Toxocara-induced neural larva migrans (neurotoxocarosis) in rodent model hosts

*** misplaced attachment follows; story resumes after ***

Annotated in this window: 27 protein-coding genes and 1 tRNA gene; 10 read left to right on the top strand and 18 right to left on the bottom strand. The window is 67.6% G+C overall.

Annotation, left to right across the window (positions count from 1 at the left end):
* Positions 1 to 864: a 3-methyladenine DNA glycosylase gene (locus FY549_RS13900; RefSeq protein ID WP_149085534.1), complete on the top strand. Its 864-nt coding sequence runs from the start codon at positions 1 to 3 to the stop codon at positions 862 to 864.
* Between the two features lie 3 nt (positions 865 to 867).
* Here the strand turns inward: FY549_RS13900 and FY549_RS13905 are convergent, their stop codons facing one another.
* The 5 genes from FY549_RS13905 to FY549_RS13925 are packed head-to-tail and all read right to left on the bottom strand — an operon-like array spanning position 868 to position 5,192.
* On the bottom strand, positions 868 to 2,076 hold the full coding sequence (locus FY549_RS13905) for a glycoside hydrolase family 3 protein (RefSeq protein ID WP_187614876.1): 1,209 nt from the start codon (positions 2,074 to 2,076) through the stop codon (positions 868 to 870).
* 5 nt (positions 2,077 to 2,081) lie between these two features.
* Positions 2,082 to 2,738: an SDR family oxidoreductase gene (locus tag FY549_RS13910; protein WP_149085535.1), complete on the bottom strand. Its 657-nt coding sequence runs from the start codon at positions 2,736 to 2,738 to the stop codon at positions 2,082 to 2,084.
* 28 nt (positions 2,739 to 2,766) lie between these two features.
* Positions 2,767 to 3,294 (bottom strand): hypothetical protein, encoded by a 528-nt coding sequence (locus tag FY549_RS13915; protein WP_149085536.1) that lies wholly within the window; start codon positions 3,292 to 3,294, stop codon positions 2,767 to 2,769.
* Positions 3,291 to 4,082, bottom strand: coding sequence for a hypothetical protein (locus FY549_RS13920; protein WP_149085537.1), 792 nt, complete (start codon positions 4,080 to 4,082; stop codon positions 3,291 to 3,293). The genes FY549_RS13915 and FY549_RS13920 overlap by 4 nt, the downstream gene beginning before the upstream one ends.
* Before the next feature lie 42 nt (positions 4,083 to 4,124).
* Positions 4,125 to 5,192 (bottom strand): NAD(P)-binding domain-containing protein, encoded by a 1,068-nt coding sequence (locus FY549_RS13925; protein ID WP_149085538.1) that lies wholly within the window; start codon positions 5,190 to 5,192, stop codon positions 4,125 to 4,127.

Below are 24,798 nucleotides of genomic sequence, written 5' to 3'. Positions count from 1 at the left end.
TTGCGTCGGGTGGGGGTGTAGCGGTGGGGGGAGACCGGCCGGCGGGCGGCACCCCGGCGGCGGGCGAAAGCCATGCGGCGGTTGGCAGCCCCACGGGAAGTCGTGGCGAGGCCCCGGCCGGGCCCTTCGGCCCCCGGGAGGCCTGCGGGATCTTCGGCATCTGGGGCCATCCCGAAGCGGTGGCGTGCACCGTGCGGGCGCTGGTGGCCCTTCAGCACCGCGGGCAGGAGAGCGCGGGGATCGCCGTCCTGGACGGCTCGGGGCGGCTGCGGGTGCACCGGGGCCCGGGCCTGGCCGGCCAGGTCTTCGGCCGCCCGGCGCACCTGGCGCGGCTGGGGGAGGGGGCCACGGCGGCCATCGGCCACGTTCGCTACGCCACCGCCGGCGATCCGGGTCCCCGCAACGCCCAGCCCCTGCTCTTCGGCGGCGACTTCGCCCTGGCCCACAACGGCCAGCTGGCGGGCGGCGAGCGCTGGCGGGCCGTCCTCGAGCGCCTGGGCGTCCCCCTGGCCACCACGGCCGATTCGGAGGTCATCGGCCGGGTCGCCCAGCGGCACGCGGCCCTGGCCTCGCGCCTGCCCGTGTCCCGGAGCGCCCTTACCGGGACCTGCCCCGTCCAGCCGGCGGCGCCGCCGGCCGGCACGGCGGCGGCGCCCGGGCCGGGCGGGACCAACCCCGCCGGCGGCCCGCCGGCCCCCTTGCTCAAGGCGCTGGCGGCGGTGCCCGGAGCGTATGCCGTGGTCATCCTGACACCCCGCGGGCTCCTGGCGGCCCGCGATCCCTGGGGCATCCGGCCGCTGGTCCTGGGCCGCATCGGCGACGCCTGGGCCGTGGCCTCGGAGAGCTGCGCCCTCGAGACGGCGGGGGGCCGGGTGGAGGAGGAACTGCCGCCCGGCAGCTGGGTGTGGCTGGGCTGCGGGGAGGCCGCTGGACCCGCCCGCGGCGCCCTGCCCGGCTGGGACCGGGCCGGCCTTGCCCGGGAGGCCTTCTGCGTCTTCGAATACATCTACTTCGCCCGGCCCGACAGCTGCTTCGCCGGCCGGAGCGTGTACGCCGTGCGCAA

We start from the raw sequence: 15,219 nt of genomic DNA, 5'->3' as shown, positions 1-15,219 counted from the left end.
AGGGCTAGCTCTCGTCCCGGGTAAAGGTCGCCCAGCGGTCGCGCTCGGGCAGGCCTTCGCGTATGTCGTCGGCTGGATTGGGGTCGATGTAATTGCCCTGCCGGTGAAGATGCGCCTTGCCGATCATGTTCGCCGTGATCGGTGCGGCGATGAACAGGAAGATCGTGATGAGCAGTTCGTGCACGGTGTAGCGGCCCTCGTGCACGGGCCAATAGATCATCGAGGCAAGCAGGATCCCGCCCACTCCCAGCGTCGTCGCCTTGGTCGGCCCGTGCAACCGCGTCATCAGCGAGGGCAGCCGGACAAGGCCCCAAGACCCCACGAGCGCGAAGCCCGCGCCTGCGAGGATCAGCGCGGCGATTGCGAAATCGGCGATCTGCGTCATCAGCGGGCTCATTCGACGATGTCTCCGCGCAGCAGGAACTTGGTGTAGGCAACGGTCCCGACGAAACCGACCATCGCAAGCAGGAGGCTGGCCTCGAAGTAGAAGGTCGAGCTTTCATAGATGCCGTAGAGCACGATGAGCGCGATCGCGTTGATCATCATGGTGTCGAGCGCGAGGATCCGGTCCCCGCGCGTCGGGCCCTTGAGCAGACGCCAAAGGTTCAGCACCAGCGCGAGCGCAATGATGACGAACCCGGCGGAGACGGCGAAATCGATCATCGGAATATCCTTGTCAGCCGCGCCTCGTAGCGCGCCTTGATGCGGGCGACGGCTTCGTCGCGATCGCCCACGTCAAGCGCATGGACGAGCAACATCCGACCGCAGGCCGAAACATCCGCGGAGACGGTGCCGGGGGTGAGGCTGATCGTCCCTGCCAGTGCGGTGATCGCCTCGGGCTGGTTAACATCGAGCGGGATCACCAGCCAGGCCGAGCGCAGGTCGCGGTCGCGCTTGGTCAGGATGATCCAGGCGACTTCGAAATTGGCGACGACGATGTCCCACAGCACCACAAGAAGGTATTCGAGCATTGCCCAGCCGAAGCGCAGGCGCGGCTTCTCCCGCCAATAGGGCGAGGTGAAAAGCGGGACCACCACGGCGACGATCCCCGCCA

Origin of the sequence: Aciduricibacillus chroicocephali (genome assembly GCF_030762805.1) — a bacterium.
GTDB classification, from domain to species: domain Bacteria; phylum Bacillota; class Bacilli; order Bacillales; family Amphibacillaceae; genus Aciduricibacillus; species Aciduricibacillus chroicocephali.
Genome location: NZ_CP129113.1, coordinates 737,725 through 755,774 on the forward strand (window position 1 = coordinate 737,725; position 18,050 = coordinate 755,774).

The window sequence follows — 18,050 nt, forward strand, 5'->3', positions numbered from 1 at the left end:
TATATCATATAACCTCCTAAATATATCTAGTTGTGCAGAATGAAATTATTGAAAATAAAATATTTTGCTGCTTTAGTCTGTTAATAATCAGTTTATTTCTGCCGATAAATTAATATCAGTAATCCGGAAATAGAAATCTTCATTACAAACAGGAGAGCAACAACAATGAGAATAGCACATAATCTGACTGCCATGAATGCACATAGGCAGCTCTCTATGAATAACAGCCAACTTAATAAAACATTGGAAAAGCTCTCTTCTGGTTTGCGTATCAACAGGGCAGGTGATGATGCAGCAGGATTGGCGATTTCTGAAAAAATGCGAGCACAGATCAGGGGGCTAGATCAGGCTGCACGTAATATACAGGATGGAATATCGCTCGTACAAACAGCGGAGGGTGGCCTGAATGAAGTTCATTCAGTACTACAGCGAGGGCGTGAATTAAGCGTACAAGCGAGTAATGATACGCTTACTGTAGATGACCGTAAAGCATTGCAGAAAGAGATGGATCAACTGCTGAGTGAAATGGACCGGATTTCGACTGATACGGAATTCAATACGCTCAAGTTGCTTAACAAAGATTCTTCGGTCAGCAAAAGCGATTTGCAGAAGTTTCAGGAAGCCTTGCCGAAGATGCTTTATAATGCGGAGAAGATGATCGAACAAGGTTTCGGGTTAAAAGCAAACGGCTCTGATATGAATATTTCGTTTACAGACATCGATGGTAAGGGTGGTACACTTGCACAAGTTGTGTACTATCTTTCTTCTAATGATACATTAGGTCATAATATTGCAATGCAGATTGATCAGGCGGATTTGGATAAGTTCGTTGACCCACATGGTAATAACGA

Neural larva migrans (NLM), or neurotoxocarosis, induced by Toxocara canis or Toxocara cati results from migrating and persisting larvae in the central nervous system of paratenic hosts, including humans. As the diagnosis of NLM in humans is not straightforward, most knowledge on the disease is derived from only a few published clinical cases. To improve our understanding of human NLM, studies on the pathogenesis and clinical symptoms in laboratory animal model systems are indispensable, and rodents have been accepted as the most appropriate model organisms for NLM. As research has mostly focused on neuroinvasive T. canis-larvae, information regarding the pathogenesis of T. cati-induced NLM remains scarce. This review summarises the current state of knowledge on neuroinvasion by both T. canis and T. cati in different rodent model hosts, the resulting behavioural changes, and histopathological alterations during the course of NLM as well as the potential molecular pathogenic mechanisms.